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Blood proven to be that of executed French king

By Catholic Online (NEWS CONSORTIUM)
January 2nd, 2013
Catholic Online (www.catholic.org)

Louis XVI of revolutionary France was known for his extravagance - a whole line of splendiferous décor and furniture bears his name. His rotten-to-the-core regime came to a bloody end with his head being separated from his neck by that trust new-fangled invention, the Guillotine. Now, scientists have authenticated that a rag believed to have been dipped in his blood is the genuine article.

LOS ANGELES, CA (Catholic Online) - The discovery also proved the authenticity of a mummified head believed to be that of 16th century French king Henri IV, which was used to make the DNA comparison.

Louis XVI lost his head on January 21, 1793, the first victim of the "Reign of Terror" that followed France's revolutionary uprising. What was to then become a hot trend of its day, spectators dipped their handkerchiefs in the gore of the decapitated victim as a morbid keepsake - and a reminder that the person was most sincerely dead.

"On January 21, Maximilien Bourdaloue dipped his handkerchief in the blood of Louis XVI after his decapitation," read a note on a calabash, which is a form of squash that is dried and used as a bottle.

The artifact has been owned by an Italian family for more than a century. Its authenticity was just proven recently.

In 2010 DNA samples taken from the rag showed a good match between someone of Louis' description, including his blue eyes.

Scientists were unable to prove the blood's authenticity as there was no DNA from any of his relatives, until they examined the supposed head of 16th century King Henri IV which had been stolen from the royal chapel at Saint Denis near Paris by revolutionaries.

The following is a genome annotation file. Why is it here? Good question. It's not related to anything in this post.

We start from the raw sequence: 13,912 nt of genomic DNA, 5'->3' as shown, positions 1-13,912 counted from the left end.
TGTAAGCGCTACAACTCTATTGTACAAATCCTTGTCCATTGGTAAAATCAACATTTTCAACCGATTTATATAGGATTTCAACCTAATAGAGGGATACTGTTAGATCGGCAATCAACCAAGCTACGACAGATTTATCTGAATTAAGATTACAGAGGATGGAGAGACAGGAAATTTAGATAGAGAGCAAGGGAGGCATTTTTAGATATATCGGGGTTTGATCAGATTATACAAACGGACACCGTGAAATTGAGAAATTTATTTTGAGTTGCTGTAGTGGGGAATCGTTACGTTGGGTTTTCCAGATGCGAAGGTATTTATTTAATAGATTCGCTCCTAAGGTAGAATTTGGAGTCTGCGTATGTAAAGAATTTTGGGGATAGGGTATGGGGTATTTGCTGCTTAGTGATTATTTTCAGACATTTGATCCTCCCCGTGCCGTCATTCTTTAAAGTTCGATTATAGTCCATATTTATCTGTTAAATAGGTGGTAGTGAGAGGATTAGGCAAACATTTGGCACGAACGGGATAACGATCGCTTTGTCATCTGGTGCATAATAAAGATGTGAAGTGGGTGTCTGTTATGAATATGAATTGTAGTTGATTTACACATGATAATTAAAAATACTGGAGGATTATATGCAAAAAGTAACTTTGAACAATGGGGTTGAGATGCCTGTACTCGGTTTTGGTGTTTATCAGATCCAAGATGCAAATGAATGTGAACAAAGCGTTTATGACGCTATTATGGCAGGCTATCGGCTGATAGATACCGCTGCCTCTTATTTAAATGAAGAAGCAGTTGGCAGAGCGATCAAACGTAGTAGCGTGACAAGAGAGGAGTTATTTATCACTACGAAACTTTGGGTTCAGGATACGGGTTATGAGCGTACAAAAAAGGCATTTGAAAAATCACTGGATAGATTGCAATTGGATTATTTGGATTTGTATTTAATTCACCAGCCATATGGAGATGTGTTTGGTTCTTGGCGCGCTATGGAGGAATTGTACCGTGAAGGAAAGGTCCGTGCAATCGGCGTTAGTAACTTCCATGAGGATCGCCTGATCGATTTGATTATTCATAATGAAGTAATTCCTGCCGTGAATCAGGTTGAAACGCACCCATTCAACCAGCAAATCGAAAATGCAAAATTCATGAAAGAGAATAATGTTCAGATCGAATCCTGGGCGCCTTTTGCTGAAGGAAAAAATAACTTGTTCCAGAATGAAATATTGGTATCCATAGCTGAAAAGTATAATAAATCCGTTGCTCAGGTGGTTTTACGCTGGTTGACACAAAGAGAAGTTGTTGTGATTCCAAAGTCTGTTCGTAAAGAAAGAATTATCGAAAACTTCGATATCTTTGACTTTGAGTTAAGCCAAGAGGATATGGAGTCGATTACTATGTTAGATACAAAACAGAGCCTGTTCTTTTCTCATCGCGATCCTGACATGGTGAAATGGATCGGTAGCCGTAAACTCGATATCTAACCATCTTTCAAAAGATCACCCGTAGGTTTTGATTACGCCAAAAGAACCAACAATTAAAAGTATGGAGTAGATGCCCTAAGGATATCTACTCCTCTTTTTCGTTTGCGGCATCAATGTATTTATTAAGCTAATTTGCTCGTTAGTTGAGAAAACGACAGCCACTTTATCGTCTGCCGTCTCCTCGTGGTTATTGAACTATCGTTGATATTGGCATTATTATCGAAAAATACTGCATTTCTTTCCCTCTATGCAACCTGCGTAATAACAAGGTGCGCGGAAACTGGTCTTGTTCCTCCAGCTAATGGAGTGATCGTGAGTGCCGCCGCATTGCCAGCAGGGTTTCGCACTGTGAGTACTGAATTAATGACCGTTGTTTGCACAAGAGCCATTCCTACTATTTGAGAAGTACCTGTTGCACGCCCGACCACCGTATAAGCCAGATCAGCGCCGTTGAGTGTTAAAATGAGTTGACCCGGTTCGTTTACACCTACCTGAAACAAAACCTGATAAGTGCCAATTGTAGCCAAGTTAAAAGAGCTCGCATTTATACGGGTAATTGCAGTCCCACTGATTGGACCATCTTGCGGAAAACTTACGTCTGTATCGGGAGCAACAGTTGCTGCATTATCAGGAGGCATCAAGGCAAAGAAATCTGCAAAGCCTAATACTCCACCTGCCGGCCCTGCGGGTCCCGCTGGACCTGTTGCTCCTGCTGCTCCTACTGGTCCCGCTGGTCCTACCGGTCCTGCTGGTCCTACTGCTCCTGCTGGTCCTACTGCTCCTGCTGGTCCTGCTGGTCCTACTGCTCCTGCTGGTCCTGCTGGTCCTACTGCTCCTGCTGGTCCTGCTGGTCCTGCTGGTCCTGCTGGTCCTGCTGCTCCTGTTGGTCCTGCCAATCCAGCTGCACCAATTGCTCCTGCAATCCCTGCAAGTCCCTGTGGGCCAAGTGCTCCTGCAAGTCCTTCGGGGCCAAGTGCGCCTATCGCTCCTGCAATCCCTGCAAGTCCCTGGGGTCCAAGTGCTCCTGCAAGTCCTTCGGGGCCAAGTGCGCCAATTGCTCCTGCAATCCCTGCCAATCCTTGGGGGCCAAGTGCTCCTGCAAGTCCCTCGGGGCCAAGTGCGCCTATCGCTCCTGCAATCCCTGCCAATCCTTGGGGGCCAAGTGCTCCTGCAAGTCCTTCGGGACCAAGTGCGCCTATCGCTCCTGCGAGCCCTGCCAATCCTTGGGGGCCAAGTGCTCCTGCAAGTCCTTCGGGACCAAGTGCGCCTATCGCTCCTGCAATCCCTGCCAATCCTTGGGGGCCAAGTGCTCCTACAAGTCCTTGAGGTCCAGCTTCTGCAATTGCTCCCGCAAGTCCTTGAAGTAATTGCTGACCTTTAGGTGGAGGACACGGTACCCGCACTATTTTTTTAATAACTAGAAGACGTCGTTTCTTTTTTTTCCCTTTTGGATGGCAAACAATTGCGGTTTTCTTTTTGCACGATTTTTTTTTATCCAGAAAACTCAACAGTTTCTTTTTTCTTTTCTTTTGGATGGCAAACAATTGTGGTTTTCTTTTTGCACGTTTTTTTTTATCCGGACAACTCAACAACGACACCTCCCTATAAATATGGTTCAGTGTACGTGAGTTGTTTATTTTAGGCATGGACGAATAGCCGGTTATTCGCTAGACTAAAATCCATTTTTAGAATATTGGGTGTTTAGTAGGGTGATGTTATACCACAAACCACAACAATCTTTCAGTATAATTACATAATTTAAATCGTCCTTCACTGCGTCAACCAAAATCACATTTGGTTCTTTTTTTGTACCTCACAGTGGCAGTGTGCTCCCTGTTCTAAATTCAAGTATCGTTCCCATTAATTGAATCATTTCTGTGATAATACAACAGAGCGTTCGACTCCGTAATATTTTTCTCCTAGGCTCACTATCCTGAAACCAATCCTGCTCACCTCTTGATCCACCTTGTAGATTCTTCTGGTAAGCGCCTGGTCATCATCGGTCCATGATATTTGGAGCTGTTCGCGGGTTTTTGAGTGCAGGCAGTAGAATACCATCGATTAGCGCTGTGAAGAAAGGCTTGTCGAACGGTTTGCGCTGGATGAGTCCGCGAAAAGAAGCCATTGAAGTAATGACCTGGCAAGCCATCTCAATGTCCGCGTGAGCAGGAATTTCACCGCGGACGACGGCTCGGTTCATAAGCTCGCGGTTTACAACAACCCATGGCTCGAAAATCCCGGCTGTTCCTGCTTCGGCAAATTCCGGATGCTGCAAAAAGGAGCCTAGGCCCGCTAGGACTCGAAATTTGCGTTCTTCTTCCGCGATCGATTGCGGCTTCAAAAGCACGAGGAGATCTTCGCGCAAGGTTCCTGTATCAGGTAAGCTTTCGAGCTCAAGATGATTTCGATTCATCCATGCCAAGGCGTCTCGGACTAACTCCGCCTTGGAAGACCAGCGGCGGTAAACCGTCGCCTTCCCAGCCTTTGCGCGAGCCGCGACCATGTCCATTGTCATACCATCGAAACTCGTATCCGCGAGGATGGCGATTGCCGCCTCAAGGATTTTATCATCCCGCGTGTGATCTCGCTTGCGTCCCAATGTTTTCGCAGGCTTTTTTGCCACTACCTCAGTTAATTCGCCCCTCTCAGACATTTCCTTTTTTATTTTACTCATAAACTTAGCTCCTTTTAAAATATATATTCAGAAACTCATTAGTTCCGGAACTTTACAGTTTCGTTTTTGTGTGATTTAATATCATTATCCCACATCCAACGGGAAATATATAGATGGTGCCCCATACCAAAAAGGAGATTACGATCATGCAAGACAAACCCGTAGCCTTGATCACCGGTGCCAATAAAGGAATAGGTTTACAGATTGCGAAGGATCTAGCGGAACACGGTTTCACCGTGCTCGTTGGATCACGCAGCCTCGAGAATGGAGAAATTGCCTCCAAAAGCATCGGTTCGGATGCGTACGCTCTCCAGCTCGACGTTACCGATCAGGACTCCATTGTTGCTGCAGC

Henri IV, was one of France's most popular monarchs who was able briefly to reconcile the country's Protestant and Catholic communities until he was assassinated by a Catholic fanatic in 1610 at the age of 57.

The head changed hands several times and was sold at auction and kept in private collections.

In 2010 Henri's DNA was tested and, as in Louis's case, scientists said they believed it was authentic due to the genetic material was consistent with descriptions of the 16th century king.

Conducted by French and Italian experts, both sets of remains were authenticated after the team found a rare genetic signature shared by the two men, despite being separated by seven generations.

"This study shows that [the remains] share a genetic heritage passed on through the paternal line," forensic pathologist Philippe Charlier says. "They have a direct link to one another through their fathers. One could say that there is absolutely no doubt any more."

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